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For a Brief Time...

Yesterday, Harlan Ellison died. I want to write something about how much Harlan meant to me, about his acts of kindness towards me, his friendship and encouragement, about his importance to my own work, about how I never stopped being in awe (and a little afraid) of him. He was a giant, and the best I have ever managed is to stand on the shoulders of giants. At a very dark time in my life, he would call to tell me jokes, because he said I didn't laugh enough. And he said, "Kiddo, you've become a damn fine writer."

"For a brief time, I was here; and, for a brief time, I mattered." ~ Harlan Ellison, The Essential Ellison (1987)

I loved you, Harlan, and I always will. I love you with all my stingy, stunted heart.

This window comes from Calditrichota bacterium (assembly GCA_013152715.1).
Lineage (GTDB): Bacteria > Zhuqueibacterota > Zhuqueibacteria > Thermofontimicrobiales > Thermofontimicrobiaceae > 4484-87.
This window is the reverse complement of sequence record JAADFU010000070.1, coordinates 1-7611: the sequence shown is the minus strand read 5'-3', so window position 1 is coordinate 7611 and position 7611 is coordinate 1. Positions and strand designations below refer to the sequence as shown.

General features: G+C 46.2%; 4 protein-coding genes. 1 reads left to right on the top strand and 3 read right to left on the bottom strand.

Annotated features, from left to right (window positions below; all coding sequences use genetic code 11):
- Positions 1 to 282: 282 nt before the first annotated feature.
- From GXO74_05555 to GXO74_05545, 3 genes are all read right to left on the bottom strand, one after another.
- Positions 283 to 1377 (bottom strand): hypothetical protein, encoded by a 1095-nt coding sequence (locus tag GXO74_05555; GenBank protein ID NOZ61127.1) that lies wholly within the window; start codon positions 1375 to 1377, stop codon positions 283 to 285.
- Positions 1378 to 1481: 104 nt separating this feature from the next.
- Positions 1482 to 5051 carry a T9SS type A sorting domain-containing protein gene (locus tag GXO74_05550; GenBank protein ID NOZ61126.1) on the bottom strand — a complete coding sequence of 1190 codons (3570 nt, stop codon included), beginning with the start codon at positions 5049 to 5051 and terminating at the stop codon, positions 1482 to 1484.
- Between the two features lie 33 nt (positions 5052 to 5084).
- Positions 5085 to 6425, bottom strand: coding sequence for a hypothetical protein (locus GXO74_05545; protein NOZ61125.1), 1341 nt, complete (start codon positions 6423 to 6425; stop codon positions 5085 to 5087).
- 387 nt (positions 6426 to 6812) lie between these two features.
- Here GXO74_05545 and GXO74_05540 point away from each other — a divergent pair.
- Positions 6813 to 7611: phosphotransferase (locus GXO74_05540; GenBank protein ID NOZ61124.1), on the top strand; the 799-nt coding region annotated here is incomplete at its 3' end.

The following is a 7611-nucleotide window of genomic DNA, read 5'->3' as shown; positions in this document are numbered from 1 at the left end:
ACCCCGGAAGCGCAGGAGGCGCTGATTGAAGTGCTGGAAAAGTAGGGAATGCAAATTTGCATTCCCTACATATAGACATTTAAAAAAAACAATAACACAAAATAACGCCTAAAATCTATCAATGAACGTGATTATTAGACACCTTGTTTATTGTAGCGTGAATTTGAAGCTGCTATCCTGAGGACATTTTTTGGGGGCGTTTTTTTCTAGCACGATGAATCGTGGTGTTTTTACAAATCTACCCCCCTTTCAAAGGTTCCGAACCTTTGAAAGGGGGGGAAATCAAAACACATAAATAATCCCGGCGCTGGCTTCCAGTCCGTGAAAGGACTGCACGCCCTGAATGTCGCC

----

I wrote 1,054 words yesterday, and I reached THE END of "A Chance of Frogs on Wednesday." I suspect it's exactly the sort of story my detractors hate. It offers no answers, no resolutions. The mystery matters more than any imaginable solution. I'm pleased with it. It's probably the only story I began in one city, then ended in another. Oh, wait. No, it isn't. Last year, I began "In the Flat Field" in Providence, then finished it in Birmingham.

We're getting thunderstorms almost every afternoon, and yesterday's was a monster. It took out a small pine tree behind our building.

My copies of the PS Publishing/Drugstore Indian Press edition of To Charles Fort, With Love reached me. They'd been sent to Providence, but the post office there forwarded them on to Birmingham. PS did a good job with the book, as they have done with the preceding three volumes of my short fiction. I love the portrait of Fort they used on the epigraph page and the back cover.

Mexican takeout for dinner, and then we watched Howard Hawks' Ball of Fire (1941), one of my four favorite screwball comedies.

Later,
CRK




9:27 a.m. (this morning)

Comments

papersteven
Jun. 29th, 2018 06:29 pm (UTC)
I was very sad to hear of Mr. Ellison's death yesterday.